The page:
Sunday, July 10, 2016


Two years ago I was diagnosed with partial facial paralysis, the doctor informed me my face would never be the same again.  To describe my emotions during that time is impossible.  I spent several weeks in the hospital, when released I was told to try and live a 'normal' life.  Whatever 'normal' is to the world is not my normal...only 2% of people in the world have facial paralysis due to a nerve dying.  The first year after my diagnosis I was miserable, trying to talk was unbearable knowing what       I must look like to other people.  My self esteem and self worth were in the toilet.

This past year I have been concentrating on loving myself.  Focusing on who I am, where I came from and finding out where I want to be has been liberating.  It has been the perfect prescription; it costs no money but required time and patience.  I've studied the science behind happiness and in my studies have been completely blown away with what I didn't know.  Evidence has proven that the connection between mind and body-between well being and physical health--it's real, I mean really real. There is no big secret here, sometimes I know at least in my life I've been in such a race to find what will ultimately bring me pure joy; when actually trying to FIND happiness is what has slowed me down.  I do think there is some strategy involved and for me I deal with it daily to keep myself in check.

So many people have asked me "How do you stay so positive with all you have going on in your life?"  The truth is I have times when I am feeling down or needing my well to be filled by someone else's truth, faith or hope.  I've had a tendency to focus on being the 'perfect' wife, mother, sister or friend.  I'm not saying those things are not important however there is a balance, at least for me that needs to be met.  I've been forced to learn this amazing concept.  I see so many people, just like I used to be who give up their personal happiness to make sure everyone else is happy.  Slowing down and focusing on the thing that is right in front of me, right now has helped me to be present.

I recently read an article about living in the moment and being present, according to a study done on 5,000 people by psychologists Matthew Killingworth and Daniel Gilbert of Harvard University, adults spend only 50% of their time in the present moment.  Basically what that says to me is we are mentally checking out half of the time.  In addition to checking when people's minds were wandering, they collected information on their happiness levels.  What they found was when we are living in the present moment we are also at our happiest, no matter what we are doing.  So when we are doing a project we really don't find pleasant you can still be happier if you are 100% consumed in the activity than when you are thinking about something else while doing it.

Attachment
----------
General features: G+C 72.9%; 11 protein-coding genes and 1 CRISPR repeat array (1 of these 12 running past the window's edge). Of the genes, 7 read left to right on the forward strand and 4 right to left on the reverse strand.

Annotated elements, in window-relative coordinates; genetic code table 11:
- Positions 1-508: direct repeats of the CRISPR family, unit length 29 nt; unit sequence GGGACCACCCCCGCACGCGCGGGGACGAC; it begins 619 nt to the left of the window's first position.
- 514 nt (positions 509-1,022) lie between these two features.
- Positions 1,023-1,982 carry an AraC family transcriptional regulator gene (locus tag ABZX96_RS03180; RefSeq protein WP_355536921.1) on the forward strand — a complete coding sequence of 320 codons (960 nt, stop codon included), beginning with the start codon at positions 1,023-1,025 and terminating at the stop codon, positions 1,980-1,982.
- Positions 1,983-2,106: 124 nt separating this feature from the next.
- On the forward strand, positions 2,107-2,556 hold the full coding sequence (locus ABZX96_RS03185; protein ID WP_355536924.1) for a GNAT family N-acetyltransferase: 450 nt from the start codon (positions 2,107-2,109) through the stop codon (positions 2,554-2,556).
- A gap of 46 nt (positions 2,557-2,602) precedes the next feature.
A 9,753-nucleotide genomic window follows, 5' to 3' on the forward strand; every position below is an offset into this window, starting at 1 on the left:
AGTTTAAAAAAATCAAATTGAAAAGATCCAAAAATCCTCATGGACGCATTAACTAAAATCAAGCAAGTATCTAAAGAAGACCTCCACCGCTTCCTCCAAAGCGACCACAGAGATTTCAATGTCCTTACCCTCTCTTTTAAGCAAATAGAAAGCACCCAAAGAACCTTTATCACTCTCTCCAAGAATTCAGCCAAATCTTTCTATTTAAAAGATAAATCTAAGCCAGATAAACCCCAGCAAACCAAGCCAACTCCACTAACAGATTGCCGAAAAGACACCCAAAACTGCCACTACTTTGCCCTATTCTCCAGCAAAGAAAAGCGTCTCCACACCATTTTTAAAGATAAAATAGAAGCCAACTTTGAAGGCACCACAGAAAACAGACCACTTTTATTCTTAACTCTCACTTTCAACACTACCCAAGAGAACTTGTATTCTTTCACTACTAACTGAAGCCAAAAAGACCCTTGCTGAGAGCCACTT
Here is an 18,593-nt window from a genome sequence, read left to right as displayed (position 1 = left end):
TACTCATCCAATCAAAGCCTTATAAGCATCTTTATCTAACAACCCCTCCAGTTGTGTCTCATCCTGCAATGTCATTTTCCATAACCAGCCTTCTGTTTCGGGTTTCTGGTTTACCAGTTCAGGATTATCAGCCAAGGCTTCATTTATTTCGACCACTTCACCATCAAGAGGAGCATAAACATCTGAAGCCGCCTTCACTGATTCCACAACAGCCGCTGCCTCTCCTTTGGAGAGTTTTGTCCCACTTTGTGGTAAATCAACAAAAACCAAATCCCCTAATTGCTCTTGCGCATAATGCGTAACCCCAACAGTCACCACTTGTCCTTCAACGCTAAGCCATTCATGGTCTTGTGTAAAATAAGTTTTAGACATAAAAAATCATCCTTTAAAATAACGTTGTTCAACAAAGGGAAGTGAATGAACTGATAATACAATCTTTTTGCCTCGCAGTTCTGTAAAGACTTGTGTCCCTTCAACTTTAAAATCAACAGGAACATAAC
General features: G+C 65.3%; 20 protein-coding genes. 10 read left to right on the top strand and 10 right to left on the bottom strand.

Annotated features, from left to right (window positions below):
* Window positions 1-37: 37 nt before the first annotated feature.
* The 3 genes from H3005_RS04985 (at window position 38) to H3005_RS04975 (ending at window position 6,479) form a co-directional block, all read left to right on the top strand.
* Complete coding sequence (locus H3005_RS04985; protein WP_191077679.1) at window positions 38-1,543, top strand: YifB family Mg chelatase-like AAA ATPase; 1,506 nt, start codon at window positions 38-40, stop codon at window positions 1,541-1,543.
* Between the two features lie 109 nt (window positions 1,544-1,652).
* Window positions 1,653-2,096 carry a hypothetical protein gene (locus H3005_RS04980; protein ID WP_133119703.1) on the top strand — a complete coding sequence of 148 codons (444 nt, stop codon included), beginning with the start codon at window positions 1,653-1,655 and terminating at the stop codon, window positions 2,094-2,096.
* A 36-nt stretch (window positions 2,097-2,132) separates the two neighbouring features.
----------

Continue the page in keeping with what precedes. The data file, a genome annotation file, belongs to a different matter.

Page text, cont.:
This concept is so hard for some people to master, including me.  Trying to bring your mind into the present moment can be a daunting task, however I have come up with some ways to help myself.
I am constantly thinking about my next surgery before I've had a chance to recover from the last.  When I notice myself doing this, I try my hardest to nudge myself back into the present consciously learning to observe my mind wandering behavior away from the future and into the moment.  To retrain your mind you need to be consciously aware of the pattern your brain takes you in while it's wandering.  Having my grandchildren around has helped me to stay in the present, I don't want to one day say "Wow, here I am with all my family around and I can't focus on them, I'm too worried about this or that."  If you are with your family, put your phone away, turn off the television or radio.  Take a break from modern technology and seriously enjoy life for a day without the stress of the phone.  Who ever developed the 'smart phone' was truly smart, but did they take into consideration how much time would be taken away from family? On Sunday's all of our children and grandchildren come for dinner.  Last night I was trying to discuss with them a new idea I had for our family to better strengthen our bonds.  I looked up and every single one of them were on their 'smart phone' they didn't hear or listen to one thing I had to say!  Them not listening to me was not the shocking part, it was watching all of them engage in whatever was so important on their phones.  I decided we will drop the phones at the front door on Sunday's to enjoy the moments with each other.  I'll have to get back to you on that one, I'm not sure how it will go over with everyone but I'm willing to try.

So how do I bounce back?  Through my studies I've found that with practice, everyone can develop resilience.  It's not easy, at least it hasn't been for me.  I've learned my capacity to adapt to challenges has been unwavering.  I'm not sure why, I haven't attended any resilience training I just know I am in tune with my own body and spirit.  Just when I think I can't handle anything else along comes a new trial but I seem to thrive in the aftermath of adversity.  Every person is different and needs to find what works for them.  I find doing acts of kindness helps me with my resilience and helps me cope with the past, present and future.  This is what I think it takes to be a strong resilient person:

1.  Have core beliefs that no one or nothing can shake.
2.  Try to find meaning in the stresses of everyday life.
3.  Try to always be a positive person.
4.  Face the things that scare you; don't run from them.
5.  Reach out for help from others---I'm working on this one.
6.  Keep your brain active by learning new things.
7.  Get out and move, exercise everyday find something that is reasonable for you and stick to it.
8.  Do not dwell in the past, or beat yourself up over things you cannot change.
9.  Own your strengths and weaknesses, recognize why you are unique and write it down.